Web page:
Monday, August 29, 2016

TRANS IN AMERICA - Update on Texas Ruling

"How a legal ruling on transgender bathroom access affects schools" PBS NewsHour 8/22/2016

NOTE:  Many business, like Starbucks, already have 'any gender' restrooms.  This allows more efficient use because it gives two restrooms that anyone can use because they are just alike and lock behind the user.  No more waiting if only one restroom is in use, like you can have if there's men's and women's restrooms.  So why cannot schools do the same?  Are we stuck with outdated idea on design?  Just make a shower + restroom an individual unit that locks behind the user, therefore are non-gender specific.  Lockers would be in the only 'public' area.


SUMMARY:  Just in time for the start of school, a federal judge in Texas has blocked the Obama administration's directive regarding transgender bathrooms and locker rooms.  That rule said that students should be able to choose the facilities that match their gender identity.  William Brangham talks with Education Week's Evie Blad about how schools are responding.

WILLIAM BRANGHAM (NewsHour):  This ruling is the second setback in recent weeks for transgender advocates.  Earlier this month, the Supreme Court said a Virginia school board could block a transgender student from using the boys bathroom while the higher court decides if it will take up these broader case.

Yesterday's decision is the first to say that the Obama administration's directive could be blocked nationwide.  Those directives instructed school districts to allow trans students to use the bathroom of their choice.  Texas is one of 13 states challenging the constitutionality of the directive.

In this case, the judge wrote that the administration had exceeded its authority under Title IX, the 1970s-era law banning sex discrimination in schools.

To help us wade through the meaning of all this, I'm joined now by Evie Blad, who is the Education Week reporter who's been covering this story.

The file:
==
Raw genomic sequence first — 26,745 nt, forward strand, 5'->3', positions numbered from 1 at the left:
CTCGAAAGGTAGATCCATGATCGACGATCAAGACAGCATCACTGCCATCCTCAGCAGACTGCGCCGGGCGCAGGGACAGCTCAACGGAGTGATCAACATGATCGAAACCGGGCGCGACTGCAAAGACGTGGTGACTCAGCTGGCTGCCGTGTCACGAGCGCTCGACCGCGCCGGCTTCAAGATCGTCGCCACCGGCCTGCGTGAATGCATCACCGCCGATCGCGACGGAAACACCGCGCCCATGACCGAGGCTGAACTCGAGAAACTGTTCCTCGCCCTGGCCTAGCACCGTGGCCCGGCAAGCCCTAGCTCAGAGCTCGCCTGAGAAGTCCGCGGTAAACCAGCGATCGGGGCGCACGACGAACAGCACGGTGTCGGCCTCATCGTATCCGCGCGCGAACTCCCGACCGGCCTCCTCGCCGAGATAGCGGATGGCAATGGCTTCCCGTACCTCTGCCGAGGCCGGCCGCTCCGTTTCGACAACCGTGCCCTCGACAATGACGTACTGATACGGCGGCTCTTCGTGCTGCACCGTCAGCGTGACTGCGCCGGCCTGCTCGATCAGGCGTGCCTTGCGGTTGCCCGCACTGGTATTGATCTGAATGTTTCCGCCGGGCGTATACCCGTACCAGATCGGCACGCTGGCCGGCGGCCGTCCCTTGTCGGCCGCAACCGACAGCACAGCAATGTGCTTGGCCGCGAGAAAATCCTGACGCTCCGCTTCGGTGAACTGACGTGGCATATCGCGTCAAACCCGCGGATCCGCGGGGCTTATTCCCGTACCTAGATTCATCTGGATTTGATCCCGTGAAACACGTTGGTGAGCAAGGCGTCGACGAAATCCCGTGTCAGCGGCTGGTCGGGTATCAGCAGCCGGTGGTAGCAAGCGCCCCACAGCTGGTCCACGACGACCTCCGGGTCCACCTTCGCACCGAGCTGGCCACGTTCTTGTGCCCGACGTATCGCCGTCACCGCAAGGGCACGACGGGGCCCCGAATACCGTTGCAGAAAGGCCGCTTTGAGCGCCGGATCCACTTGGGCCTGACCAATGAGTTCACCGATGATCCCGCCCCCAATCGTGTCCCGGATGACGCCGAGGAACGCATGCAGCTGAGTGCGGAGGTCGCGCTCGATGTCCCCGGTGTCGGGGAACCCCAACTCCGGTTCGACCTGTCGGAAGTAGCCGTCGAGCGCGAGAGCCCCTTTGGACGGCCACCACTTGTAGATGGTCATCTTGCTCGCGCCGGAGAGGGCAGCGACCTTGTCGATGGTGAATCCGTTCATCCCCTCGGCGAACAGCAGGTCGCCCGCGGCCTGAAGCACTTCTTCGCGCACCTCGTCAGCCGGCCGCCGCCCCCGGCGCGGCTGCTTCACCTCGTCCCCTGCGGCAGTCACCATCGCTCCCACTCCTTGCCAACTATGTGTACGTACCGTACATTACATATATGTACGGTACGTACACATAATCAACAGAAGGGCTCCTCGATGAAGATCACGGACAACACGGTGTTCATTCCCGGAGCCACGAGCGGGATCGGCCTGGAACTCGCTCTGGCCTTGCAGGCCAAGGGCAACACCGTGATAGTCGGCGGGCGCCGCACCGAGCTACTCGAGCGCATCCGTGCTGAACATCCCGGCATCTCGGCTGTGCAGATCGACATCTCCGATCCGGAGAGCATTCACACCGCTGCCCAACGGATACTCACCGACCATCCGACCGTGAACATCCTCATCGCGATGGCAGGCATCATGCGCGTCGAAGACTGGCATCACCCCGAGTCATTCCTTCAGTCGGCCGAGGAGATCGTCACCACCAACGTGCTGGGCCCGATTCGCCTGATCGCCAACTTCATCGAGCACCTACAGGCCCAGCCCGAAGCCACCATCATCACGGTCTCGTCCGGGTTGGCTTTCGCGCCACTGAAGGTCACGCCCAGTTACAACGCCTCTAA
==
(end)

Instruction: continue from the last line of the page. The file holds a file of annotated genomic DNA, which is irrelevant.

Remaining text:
So, Evie, what does this ruling say, and how significant is this?

EVIE BLAD, Education Week:  It's very significant, in that it's the first time we have heard a federal court weigh in on a nationwide basis.

There are several cases winding their way through the federal courts now, but the only one that has had a ruling so far applied only in one circuit.  And it's significant, in that the school year is about to start, and this judge is saying, nationwide, that the Obama administration's regulations under Title IX, its civil rights guidance, doesn't need to be implemented.

So what that means is if a school doesn't want to create a policy allowing transgender students to use the rest room of their choice, it doesn't have to.  But if a school has a policy that it wants to have, it can keep that policy.  It just doesn't have a federal directive to do so.

WILLIAM BRANGHAM:  So, Texas was one of a bunch of states that had objection to these rules.  What is the essence of their objection?

EVIE BLAD:  Well, there are two primary things that you will see in these lawsuits.

One is something that we're all familiar with, which is the argument that folks are making about privacy rights of students.  Does my student or my child who isn't transgender have a right to use a restroom that doesn't have transgender students in it?

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